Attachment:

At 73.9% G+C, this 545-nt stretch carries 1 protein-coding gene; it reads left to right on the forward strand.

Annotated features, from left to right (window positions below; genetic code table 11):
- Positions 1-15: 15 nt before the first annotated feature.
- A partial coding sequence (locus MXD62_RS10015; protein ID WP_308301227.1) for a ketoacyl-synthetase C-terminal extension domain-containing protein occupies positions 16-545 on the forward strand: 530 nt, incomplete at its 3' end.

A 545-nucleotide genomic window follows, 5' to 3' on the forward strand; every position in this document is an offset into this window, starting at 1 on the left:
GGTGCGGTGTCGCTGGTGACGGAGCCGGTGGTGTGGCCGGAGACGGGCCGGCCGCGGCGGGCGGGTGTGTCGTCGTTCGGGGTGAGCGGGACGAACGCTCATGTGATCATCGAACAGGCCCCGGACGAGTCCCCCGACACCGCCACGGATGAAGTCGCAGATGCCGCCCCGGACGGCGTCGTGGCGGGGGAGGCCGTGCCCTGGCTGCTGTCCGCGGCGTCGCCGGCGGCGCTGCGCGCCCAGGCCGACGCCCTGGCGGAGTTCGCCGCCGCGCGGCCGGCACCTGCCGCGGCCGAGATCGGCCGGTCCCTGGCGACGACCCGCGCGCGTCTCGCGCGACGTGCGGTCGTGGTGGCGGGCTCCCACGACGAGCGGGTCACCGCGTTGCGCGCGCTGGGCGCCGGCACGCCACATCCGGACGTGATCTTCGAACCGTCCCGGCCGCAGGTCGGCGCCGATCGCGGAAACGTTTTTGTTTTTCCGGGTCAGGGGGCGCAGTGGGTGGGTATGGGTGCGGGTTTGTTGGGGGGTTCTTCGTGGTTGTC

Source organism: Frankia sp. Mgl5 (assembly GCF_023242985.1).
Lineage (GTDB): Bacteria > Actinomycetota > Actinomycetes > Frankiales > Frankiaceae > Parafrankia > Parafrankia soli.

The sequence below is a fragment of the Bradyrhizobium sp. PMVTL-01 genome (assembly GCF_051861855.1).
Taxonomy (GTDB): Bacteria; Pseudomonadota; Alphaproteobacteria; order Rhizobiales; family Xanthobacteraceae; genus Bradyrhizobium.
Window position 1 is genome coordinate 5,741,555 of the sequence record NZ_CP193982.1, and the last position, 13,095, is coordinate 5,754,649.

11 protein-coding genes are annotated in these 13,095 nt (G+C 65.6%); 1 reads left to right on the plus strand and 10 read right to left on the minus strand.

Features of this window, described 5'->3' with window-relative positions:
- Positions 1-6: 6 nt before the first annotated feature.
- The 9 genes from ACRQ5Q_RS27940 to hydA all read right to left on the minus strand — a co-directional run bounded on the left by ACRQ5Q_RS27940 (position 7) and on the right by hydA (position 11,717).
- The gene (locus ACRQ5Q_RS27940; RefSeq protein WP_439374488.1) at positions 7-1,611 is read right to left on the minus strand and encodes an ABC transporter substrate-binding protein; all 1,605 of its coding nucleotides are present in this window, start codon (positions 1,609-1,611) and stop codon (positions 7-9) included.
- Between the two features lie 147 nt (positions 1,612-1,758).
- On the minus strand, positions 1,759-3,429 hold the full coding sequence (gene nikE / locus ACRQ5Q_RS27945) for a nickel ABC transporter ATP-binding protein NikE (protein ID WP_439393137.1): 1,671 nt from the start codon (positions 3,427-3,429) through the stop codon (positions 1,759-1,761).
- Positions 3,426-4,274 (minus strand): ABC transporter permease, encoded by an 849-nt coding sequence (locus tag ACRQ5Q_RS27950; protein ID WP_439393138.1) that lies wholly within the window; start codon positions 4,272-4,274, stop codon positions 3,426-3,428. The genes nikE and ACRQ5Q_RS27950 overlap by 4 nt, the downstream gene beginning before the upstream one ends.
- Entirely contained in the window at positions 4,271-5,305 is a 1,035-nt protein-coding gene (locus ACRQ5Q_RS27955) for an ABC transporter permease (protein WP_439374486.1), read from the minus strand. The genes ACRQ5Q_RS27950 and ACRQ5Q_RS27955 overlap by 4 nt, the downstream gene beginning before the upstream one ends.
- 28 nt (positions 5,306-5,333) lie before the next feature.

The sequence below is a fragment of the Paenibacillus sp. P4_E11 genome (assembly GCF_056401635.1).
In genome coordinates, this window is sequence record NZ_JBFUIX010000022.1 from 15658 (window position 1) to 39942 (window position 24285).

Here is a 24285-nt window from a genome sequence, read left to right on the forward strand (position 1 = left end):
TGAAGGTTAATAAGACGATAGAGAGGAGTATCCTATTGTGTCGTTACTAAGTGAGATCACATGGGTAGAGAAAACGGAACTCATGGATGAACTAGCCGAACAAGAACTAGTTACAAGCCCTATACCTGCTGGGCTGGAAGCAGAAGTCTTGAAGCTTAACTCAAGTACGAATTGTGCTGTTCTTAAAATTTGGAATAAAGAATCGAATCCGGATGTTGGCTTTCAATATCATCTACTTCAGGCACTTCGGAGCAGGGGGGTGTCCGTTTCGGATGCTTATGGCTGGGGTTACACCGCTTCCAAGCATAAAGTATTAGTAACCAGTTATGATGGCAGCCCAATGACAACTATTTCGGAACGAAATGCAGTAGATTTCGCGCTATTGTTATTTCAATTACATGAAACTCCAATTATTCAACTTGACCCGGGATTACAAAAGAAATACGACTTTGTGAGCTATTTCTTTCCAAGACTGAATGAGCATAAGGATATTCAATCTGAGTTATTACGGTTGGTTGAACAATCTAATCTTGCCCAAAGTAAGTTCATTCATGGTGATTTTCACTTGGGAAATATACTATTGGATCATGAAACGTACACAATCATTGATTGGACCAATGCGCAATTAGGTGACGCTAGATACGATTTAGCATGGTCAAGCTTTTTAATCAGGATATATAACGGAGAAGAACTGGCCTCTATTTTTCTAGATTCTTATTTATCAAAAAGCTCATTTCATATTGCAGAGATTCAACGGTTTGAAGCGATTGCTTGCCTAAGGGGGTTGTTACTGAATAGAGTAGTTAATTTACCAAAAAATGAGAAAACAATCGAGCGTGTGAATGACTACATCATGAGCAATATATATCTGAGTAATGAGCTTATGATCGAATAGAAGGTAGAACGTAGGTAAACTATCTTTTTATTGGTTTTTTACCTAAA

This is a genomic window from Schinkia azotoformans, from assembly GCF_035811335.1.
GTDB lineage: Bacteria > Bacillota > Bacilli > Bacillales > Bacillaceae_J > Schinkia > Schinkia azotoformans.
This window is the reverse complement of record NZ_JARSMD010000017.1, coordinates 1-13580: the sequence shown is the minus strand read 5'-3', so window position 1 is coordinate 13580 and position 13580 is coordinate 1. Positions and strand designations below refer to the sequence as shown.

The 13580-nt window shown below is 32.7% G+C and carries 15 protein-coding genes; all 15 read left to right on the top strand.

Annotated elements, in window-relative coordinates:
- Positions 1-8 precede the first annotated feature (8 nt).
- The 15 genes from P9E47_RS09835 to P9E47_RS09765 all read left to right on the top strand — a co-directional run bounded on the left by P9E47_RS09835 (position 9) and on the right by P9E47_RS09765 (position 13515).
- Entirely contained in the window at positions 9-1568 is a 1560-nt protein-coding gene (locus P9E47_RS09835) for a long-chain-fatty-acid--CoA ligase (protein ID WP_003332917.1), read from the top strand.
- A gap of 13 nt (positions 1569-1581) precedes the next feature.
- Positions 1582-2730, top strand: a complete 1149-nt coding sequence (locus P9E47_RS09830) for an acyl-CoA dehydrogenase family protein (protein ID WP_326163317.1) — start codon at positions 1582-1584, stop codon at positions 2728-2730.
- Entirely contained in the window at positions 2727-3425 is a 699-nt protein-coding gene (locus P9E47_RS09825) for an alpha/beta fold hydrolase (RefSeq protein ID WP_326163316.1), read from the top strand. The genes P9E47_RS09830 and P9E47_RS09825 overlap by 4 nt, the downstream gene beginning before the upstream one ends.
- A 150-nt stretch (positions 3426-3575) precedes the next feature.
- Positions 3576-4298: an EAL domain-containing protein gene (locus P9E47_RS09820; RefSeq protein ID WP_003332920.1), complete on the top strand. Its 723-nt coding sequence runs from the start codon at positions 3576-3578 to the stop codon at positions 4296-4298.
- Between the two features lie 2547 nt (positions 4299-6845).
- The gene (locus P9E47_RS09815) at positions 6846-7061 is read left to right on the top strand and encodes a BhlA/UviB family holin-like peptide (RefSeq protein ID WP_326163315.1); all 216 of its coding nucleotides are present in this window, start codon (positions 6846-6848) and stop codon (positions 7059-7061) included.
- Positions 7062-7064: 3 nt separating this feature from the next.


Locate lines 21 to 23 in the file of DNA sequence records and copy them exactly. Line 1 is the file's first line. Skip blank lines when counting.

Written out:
- 28 nt (positions 5,306-5,333) lie before the next feature.

The sequence below is a fragment of the Paenibacillus sp. P4_E11 genome (assembly GCF_056401635.1).
In genome coordinates, this window is sequence record NZ_JBFUIX010000022.1 from 15658 (window position 1) to 39942 (window position 24285).